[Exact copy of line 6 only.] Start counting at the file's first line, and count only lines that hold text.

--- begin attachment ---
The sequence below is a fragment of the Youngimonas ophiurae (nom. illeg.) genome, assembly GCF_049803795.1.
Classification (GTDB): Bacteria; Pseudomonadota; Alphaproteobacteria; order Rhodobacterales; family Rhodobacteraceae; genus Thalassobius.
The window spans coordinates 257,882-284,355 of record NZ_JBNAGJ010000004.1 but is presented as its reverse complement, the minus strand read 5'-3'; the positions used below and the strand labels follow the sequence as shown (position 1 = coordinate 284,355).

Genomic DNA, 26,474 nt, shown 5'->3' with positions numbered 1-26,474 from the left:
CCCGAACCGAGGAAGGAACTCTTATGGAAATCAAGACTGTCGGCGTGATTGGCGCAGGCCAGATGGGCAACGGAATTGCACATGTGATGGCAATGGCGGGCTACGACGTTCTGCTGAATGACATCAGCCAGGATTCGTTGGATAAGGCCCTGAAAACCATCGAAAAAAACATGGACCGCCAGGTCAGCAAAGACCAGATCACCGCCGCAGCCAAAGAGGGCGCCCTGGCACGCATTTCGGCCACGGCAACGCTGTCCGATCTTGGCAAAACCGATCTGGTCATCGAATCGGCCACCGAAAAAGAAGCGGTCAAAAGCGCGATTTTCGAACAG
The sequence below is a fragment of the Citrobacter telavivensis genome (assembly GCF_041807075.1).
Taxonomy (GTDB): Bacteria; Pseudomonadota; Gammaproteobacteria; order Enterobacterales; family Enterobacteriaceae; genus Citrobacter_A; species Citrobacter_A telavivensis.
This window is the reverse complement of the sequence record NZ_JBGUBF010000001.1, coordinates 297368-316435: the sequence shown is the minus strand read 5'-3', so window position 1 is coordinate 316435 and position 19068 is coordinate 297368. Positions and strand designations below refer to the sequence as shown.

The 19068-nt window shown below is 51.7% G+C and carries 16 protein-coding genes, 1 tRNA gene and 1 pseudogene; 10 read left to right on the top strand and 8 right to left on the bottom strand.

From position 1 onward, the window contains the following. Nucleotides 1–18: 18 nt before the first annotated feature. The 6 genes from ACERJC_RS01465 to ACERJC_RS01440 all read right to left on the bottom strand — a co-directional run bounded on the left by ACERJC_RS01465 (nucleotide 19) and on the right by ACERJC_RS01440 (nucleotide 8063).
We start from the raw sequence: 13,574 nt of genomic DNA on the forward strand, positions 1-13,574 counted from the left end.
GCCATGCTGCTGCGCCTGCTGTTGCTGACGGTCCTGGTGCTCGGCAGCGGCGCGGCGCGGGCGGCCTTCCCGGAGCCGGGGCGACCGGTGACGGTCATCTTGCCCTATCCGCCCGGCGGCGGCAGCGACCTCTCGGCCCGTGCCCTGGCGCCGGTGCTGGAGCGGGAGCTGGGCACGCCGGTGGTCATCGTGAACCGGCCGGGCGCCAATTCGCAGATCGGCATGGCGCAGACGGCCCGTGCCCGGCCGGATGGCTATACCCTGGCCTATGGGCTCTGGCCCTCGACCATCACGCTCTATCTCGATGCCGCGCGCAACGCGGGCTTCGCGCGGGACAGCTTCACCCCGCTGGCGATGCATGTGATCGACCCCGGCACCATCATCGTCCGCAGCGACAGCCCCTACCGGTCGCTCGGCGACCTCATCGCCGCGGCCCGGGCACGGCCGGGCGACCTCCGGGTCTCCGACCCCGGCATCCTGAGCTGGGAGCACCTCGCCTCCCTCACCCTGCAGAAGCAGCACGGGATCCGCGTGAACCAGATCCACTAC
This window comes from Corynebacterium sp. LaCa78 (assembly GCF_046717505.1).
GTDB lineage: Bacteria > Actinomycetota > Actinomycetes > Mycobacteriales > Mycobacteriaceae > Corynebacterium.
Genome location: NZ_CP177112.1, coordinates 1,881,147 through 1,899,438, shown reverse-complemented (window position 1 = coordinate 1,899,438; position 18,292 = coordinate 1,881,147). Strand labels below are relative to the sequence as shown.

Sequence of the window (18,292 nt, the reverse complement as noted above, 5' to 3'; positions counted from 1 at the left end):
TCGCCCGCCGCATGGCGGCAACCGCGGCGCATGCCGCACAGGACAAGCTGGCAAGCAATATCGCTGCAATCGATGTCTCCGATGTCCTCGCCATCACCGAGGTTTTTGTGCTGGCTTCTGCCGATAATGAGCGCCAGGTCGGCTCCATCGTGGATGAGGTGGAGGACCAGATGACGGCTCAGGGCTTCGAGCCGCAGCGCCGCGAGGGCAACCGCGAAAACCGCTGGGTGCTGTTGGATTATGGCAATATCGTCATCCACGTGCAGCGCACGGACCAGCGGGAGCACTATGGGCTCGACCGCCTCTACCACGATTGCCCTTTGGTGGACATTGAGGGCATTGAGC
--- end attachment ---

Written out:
The sequence below is a fragment of the Citrobacter telavivensis genome (assembly GCF_041807075.1).